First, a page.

Last year, a consortium of unidentified individuals launched Virternity with the stated goal of a digital life for all. A world that would be owned not by any government but by the people. This digital world, Virternity said, would remove the physical constraints upon us and the planet and usher in a completely new plane of existence. Then, without any warning, Virternity disappeared.
Simone Biles is probably one of the biggest names in competitive sport at the moment, and managed to do a world-first triple-double flip that’s taken over the internet.
Unlike a nuclear weapon, which would vaporize people within 100 feet and kill almost everyone within a half-mile, the death toll from a large-scale cyberattack would be slower. People might die from a lack of food, power or gas for heat or from car crashes resulting from a corrupted traffic light system.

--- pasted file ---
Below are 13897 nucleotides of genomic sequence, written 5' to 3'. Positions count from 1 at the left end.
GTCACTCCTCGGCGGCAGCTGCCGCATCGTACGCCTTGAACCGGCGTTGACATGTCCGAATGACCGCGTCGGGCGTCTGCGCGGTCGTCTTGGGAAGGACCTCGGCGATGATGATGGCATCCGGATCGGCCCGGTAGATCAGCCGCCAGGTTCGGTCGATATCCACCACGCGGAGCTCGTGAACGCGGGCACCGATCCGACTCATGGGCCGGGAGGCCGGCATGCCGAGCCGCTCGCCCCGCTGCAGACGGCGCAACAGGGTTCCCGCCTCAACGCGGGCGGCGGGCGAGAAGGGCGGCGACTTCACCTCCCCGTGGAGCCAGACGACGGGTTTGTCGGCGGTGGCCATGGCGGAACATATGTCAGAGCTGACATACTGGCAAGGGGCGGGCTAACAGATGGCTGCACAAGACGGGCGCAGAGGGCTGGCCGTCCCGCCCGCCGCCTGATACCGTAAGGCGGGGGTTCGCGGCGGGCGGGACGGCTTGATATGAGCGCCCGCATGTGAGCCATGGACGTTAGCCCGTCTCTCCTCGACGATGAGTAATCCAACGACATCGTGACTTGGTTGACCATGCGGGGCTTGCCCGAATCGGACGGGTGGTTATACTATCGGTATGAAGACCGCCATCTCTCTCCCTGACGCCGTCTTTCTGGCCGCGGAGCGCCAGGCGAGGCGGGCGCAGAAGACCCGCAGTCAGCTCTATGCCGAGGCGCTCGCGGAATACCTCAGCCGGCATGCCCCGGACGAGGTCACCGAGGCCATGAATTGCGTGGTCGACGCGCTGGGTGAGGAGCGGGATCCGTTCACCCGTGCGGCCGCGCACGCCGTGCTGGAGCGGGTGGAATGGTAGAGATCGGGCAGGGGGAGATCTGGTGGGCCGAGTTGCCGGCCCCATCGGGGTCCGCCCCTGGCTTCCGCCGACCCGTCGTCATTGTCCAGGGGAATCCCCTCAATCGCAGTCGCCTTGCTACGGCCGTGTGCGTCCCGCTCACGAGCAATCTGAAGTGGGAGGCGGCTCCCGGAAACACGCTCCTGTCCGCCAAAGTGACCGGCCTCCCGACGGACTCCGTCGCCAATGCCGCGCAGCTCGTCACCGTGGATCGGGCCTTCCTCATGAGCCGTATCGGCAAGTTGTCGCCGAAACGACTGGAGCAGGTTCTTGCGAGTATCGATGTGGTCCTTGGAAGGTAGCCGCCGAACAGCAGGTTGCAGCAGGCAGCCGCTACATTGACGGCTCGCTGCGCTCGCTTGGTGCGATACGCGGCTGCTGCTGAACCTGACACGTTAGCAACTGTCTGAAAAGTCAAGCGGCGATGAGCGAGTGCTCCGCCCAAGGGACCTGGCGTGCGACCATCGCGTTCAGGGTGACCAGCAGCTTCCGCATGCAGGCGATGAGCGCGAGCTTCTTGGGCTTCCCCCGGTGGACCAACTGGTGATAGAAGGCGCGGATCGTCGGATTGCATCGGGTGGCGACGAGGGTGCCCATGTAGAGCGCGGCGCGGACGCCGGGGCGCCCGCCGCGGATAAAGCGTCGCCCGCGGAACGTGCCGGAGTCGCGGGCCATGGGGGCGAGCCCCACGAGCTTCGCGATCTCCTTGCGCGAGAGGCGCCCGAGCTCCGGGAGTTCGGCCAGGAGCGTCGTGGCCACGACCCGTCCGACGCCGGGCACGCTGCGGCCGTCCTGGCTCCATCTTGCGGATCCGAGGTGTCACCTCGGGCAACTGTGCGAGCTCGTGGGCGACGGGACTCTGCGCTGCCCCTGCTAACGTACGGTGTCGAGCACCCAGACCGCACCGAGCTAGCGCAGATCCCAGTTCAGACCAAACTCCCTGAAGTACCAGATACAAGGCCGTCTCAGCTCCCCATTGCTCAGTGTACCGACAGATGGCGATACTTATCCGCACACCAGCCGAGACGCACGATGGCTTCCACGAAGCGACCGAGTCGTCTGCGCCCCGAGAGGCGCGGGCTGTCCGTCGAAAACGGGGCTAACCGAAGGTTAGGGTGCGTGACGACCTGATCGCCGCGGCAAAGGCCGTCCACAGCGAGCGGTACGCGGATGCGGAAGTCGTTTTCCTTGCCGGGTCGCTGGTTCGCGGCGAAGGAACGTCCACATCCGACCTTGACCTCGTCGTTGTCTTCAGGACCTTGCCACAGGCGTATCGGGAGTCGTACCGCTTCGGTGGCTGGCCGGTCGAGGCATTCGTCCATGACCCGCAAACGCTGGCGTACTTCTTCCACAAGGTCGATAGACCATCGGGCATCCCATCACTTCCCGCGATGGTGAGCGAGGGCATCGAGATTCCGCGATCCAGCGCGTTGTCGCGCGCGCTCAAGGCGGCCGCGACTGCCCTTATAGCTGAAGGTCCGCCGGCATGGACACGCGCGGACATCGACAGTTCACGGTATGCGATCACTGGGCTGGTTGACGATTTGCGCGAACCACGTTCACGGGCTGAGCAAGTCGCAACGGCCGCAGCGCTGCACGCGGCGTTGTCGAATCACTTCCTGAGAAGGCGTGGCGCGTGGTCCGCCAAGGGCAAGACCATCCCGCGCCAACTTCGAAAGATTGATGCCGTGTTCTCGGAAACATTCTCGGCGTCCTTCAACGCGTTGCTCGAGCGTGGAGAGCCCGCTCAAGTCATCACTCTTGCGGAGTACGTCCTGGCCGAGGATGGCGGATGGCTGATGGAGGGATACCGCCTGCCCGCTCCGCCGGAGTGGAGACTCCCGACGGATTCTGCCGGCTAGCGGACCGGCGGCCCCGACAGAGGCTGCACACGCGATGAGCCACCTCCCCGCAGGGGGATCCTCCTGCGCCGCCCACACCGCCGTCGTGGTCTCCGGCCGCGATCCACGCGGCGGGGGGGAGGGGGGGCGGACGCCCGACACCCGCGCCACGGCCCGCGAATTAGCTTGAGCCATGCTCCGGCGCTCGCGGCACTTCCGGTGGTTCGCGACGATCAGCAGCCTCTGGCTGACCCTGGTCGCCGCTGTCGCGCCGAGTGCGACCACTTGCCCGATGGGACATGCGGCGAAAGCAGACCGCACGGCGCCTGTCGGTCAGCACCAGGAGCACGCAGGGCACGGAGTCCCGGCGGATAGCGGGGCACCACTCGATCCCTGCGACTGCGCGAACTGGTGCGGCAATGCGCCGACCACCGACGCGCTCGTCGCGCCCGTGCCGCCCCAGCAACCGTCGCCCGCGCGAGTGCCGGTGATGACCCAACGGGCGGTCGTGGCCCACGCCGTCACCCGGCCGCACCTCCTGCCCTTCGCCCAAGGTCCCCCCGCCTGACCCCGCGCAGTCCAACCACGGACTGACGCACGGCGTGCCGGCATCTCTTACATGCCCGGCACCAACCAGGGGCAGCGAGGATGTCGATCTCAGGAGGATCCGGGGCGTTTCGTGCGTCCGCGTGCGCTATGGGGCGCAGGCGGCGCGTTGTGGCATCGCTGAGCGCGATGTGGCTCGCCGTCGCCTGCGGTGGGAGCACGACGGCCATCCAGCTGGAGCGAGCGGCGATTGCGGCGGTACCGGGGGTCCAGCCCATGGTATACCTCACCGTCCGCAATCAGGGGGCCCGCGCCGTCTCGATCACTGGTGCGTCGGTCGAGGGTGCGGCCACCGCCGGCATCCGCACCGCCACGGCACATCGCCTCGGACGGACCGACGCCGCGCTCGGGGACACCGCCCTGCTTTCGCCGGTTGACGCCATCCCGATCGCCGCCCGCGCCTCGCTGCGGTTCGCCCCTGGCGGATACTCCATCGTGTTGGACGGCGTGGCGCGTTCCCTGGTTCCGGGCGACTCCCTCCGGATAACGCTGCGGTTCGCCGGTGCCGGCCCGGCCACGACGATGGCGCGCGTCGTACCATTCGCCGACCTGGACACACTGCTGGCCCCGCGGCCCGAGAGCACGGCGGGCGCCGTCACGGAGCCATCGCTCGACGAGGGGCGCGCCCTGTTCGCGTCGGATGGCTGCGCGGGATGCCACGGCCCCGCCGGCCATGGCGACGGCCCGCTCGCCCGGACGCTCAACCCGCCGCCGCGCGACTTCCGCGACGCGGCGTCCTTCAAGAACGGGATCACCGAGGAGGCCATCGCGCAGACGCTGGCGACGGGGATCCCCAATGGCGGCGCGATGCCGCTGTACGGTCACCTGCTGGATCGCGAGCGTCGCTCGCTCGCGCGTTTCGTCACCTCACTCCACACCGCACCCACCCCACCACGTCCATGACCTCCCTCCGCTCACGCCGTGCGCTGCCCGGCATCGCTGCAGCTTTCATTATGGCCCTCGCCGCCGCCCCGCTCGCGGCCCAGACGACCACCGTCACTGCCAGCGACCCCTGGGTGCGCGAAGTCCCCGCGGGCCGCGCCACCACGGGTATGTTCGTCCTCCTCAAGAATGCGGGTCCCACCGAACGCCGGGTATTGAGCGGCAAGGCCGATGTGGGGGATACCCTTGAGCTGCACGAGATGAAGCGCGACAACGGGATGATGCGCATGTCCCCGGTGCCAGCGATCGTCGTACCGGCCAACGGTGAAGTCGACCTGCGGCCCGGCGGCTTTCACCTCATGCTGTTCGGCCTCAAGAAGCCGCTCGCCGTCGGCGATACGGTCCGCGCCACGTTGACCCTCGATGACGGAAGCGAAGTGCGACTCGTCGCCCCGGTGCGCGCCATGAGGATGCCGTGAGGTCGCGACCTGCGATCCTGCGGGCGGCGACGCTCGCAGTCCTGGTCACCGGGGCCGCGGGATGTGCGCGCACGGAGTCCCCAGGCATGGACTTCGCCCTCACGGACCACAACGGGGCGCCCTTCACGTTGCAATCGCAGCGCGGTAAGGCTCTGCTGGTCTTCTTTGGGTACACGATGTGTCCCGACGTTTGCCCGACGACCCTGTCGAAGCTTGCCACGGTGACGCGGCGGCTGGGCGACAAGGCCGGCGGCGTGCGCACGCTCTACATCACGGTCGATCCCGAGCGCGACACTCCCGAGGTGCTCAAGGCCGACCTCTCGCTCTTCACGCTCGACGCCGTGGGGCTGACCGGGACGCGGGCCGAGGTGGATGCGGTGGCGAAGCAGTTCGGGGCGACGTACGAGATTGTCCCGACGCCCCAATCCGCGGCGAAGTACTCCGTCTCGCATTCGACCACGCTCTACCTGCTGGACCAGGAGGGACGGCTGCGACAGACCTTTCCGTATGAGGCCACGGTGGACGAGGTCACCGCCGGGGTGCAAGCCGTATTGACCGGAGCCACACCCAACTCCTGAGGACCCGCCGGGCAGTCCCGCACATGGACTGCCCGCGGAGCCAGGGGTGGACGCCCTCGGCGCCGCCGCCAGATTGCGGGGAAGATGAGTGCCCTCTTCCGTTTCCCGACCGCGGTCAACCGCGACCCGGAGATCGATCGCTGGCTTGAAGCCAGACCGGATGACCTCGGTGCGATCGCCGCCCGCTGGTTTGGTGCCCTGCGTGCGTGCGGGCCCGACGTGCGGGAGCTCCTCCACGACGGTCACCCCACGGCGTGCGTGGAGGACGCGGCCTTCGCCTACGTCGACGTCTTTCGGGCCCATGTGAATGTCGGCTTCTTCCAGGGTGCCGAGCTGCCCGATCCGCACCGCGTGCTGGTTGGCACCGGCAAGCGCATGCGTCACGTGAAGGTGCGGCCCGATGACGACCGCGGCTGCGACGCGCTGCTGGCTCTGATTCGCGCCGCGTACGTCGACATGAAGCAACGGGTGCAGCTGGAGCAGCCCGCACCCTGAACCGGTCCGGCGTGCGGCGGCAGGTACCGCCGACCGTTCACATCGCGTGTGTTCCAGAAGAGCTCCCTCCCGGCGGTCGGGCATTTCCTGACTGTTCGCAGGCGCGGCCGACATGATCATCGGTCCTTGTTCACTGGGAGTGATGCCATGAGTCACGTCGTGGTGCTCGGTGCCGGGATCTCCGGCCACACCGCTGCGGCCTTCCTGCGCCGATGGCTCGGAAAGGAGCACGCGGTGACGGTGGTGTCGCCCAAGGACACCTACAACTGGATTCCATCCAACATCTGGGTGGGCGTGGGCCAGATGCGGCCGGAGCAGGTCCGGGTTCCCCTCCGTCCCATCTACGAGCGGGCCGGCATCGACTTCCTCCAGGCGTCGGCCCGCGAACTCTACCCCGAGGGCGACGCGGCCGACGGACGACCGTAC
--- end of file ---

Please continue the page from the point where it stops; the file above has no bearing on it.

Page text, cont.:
Silicon Valley companies (and governments) already surreptitiously gather as much data on us as they can and use it in ways we’d rather they didn’t. How sure can we be that our random and personal thoughts won’t be captured and studied alongside the instructions we want to give the technology?
Telkom, which has battled copper cable theft for decades, has started transitioning its landline users to it mobile network. Instead of my 91-year-old mother's phone using wires to connect to the network, it now uses Telkom's mobile network. It's been a game changer.
8chan has now reportedly moved to the “dark web”, a network of unindexed sites that require a special browser to access, pushing its content and contributors further underground. This means fewer people could stumble on the site inadvertently and become radicalised by the content – a definite positive. But it also means the content will be far tougher to monitor and police.